A Sense of Belonging

A Sense of Belonging was an exhibition of film, sculpture, painting, photography, music and performance illustrating “the perilous journeys people make to reach freedom both physically and emotionally, the places left behind and what makes people feel a sense of belonging – a sense of being ‘home away from home’.”  It celebrated the cultures of new arrivals, and their experiences of living in Nottingham, Derby, Leicester and Loughborough.

“I have been divided into two pieces like two souls in one body.”
“One day you feel everything is yours here … and another day you don’t and that is my personal experience, and when it comes to art you can’t avoid this ‘double consciousness’ that one day this belongs to me and another day it does not.”

“All of us are at the cutting edge of a new type of identity, no longer rooted in a place or country but a series of places and journeys meeting temporarily and going off.  We do it in the way we communicate and interact.”

art identities mirrors

© Aria Ahmed

From Making the Connections


Moving People Changing Places


First generation

F. N. Souza,
Avinash Chandra
Frank Bowling
Aubrey Williams
Donald Locke
Ahmed Parvez
Anwar Schemza
Balraj Khanna
Iqbal Geoffrey
Ivan Peiris
Uzo Egonu
Li Yuan Chia
David Medalla
Rasheed Araeen

Second and third generations

Eddie Chambers
Keith Piper
Donald Rodney
Sonia Boyce
Lubaina Himid
Claudette Johnson
Mona Hatoum
Maud Sulter
Gavin Jantjes
Sutapa Biswas
Roshini Kempadoo
Rotimi Fani-Kayode
Sunil Gupta

Refugee artists

Yousif Naser
Mohsen Keiany
Breda Beban
Marisa Rueda
Saad Hirri
Emmanuel Changunda

Turner Prize
Winners and nominees

Anish Kapoor (1991)
Chris Ofili (1998)
Steve McQueen (1999)
Yinka Shonibare
(nominated 2004)
Zarina Bhimji
(nominated 2007)
Runa Islam
(nominated 2008)
Otolith Group
(nominated 2010)


Art identities

The arts offer the means for people to express who they are. Painting, drama, dance, photography and other art forms provide first and second generation migrants and refugees a creative space to tell stories, recount powerful memories, and share thoughts and feelings of freedom and joy, trauma and pain. Participating in the arts gives viewers and audiences a different perspective on the experience of migration and exile, the search for belonging and sense of exclusion.  Creative workshops can be fulfilling spaces for people of all ages and types to meet and mix with those from different backgrounds, identities, and life experiences.

Women's workshopSculptor at work
© Maggie O'Neill, Women's art workshop                                                       © John Perivolaris of sculptor Emmanuel Changunda

Writing about black British artists, the cultural theorist, Stuart Hall, distinguished between two groups: the last ‘colonials’ and the first ‘postcolonials’. The first group, who came to Britain after the Second World War, were modernist, avant-garde artists who favoured abstract expression.  The second, British-born generation pioneered the Black Art Movement. They were anti-racist, and motivated by identity issues.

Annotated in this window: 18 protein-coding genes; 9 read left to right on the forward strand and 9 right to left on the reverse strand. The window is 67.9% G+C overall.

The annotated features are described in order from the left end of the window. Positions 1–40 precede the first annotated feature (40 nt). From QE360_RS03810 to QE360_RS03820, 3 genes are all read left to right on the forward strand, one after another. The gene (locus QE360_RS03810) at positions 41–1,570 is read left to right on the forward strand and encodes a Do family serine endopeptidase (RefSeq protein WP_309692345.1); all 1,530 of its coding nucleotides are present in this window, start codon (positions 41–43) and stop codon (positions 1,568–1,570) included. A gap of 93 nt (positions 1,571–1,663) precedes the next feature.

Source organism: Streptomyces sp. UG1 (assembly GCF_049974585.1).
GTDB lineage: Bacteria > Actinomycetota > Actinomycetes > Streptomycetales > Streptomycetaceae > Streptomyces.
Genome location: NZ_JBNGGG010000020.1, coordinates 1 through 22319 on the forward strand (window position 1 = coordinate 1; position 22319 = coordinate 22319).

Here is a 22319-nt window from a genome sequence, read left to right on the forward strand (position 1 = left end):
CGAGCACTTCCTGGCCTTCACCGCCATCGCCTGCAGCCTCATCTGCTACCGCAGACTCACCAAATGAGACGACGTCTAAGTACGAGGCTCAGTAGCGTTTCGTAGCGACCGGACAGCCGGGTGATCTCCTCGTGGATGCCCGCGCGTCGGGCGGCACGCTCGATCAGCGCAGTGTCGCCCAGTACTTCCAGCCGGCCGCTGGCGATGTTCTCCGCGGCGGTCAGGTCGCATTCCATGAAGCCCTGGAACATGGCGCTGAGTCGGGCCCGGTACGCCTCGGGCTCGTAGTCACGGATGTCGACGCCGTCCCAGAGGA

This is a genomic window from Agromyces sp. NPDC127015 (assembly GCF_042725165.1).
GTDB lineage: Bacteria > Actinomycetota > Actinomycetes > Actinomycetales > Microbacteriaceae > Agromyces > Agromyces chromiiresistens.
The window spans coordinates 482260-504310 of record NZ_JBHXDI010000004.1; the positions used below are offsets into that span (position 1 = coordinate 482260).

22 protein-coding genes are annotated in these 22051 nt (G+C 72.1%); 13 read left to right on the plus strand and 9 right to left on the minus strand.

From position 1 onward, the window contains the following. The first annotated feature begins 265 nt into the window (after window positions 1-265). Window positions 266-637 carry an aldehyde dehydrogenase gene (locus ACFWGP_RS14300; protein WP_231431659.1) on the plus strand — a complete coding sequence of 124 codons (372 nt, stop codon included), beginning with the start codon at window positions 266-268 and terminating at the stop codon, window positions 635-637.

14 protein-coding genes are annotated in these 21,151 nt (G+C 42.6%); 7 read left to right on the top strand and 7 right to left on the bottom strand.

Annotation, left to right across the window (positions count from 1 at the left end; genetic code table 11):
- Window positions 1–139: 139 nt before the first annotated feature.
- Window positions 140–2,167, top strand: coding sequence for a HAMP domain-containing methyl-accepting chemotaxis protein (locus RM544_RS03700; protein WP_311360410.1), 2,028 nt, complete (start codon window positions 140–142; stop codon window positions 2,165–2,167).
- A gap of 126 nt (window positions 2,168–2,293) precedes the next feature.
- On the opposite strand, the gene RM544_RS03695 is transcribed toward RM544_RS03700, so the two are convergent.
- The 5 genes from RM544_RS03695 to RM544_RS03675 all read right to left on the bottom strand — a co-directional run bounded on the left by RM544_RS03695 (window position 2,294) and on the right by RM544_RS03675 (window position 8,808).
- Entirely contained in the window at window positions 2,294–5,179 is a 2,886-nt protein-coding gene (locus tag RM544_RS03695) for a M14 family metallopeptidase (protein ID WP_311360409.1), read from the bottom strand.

"Separated from their homes of origin, marginalised from society’s mainstream, excluded and stereotyped, discriminated against in the public sphere, pushed around by the police, abused in the streets, and profoundly alienated from recognition or acceptance by British society at large, [the ‘postcolonials’] were haunted by questions of identity and belonging. ‘Who are we?’ ‘Where do we come from?’ ‘Where do we really belong?’" (Hall, 2006:18)

The desire to address these questions led these second wave artists to confront issues of migration and transnationalism as well as racism. They examined them through their own experiences and family histories. Their focus on home and belonging, journeys and memories has led to them being known as ‘diaspora artists’, thus stressing their interconnections rather than their racial or cultural differences.


The artist and researcher, Susan Pui San Lok, has been working on Golden since 2003. In this project she explores questions of “nostalgia, aspiration, cultivation and translation”, focusing particularly on the Chinese diaspora. Through video and sound pieces and installations referring to ballrooms and allotments, she considers how identities, memories and territories are cultivated and tended, and how people hold together their simultaneous desires to both settle and return.

Reflecting on Susan’s work, another artist said “it’s easy to understand why the past is often viewed through rose-coloured glass – because we generally deal with trauma by forgetting it … the high points acquire a glamorous sheen that might not have been evident in real time” (Naomi Siderfin, in Golden (Notes), 2006:76).

"Golden" imageArt identities image
© Susan Pui San Lok                                                                                                   © Heather Connolly
Refugee artists, forced from their home countries because of civil war, or political, ethnic or religious differences, have also addressed these issues. Many have confronted memories of violence, destruction, the death of friends and family, and the trauma of exile though their art practice. They have also raised questions about the problem of being categorised as a refugee or migrant artist as this can at times marginalise or exclude them from wider opportunities to show their work and gain employment.